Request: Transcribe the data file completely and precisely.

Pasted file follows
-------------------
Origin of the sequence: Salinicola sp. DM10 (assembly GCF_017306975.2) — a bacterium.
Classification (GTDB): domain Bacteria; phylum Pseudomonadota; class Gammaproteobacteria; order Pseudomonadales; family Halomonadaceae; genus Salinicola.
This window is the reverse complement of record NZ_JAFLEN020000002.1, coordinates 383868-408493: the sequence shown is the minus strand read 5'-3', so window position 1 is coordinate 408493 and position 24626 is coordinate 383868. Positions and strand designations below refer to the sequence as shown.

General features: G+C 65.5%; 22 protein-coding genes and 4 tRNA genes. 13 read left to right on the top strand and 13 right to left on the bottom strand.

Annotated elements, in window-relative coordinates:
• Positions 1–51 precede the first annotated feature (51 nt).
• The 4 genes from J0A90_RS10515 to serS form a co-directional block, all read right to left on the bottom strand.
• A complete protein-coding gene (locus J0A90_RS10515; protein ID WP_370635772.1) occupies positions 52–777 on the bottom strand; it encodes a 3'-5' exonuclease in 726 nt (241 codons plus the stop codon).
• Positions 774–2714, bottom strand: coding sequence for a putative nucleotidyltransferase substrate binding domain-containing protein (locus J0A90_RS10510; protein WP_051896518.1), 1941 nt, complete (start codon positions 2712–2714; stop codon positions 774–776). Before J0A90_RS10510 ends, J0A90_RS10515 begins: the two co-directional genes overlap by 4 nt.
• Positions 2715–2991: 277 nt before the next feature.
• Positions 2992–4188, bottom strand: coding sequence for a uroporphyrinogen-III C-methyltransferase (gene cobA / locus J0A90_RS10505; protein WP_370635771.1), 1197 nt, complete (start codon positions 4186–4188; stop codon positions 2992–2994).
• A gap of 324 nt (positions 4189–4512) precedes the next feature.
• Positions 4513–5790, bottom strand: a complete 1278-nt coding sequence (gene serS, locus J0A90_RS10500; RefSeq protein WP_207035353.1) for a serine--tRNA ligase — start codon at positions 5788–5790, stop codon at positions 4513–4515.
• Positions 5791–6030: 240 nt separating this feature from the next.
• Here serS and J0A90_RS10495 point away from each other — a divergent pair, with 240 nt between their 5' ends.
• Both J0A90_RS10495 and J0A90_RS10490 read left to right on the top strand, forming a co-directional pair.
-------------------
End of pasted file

Origin of the sequence: Salinicola sp. DM10 (assembly GCF_017306975.2) — a bacterium.
Classification (GTDB): domain Bacteria; phylum Pseudomonadota; class Gammaproteobacteria; order Pseudomonadales; family Halomonadaceae; genus Salinicola.
This window is the reverse complement of record NZ_JAFLEN020000002.1, coordinates 383868-408493: the sequence shown is the minus strand read 5'-3', so window position 1 is coordinate 408493 and position 24626 is coordinate 383868. Positions and strand designations below refer to the sequence as shown.

General features: G+C 65.5%; 22 protein-coding genes and 4 tRNA genes. 13 read left to right on the top strand and 13 right to left on the bottom strand.

Annotated elements, in window-relative coordinates:
• Positions 1–51 precede the first annotated feature (51 nt).
• The 4 genes from J0A90_RS10515 to serS form a co-directional block, all read right to left on the bottom strand.
• A complete protein-coding gene (locus J0A90_RS10515; protein ID WP_370635772.1) occupies positions 52–777 on the bottom strand; it encodes a 3'-5' exonuclease in 726 nt (241 codons plus the stop codon).
• Positions 774–2714, bottom strand: coding sequence for a putative nucleotidyltransferase substrate binding domain-containing protein (locus J0A90_RS10510; protein WP_051896518.1), 1941 nt, complete (start codon positions 2712–2714; stop codon positions 774–776). Before J0A90_RS10510 ends, J0A90_RS10515 begins: the two co-directional genes overlap by 4 nt.
• Positions 2715–2991: 277 nt before the next feature.
• Positions 2992–4188, bottom strand: coding sequence for a uroporphyrinogen-III C-methyltransferase (gene cobA / locus J0A90_RS10505; protein WP_370635771.1), 1197 nt, complete (start codon positions 4186–4188; stop codon positions 2992–2994).
• A gap of 324 nt (positions 4189–4512) precedes the next feature.
• Positions 4513–5790, bottom strand: a complete 1278-nt coding sequence (gene serS, locus J0A90_RS10500; RefSeq protein WP_207035353.1) for a serine--tRNA ligase — start codon at positions 5788–5790, stop codon at positions 4513–4515.
• Positions 5791–6030: 240 nt separating this feature from the next.
• Here serS and J0A90_RS10495 point away from each other — a divergent pair, with 240 nt between their 5' ends.
• Both J0A90_RS10495 and J0A90_RS10490 read left to right on the top strand, forming a co-directional pair.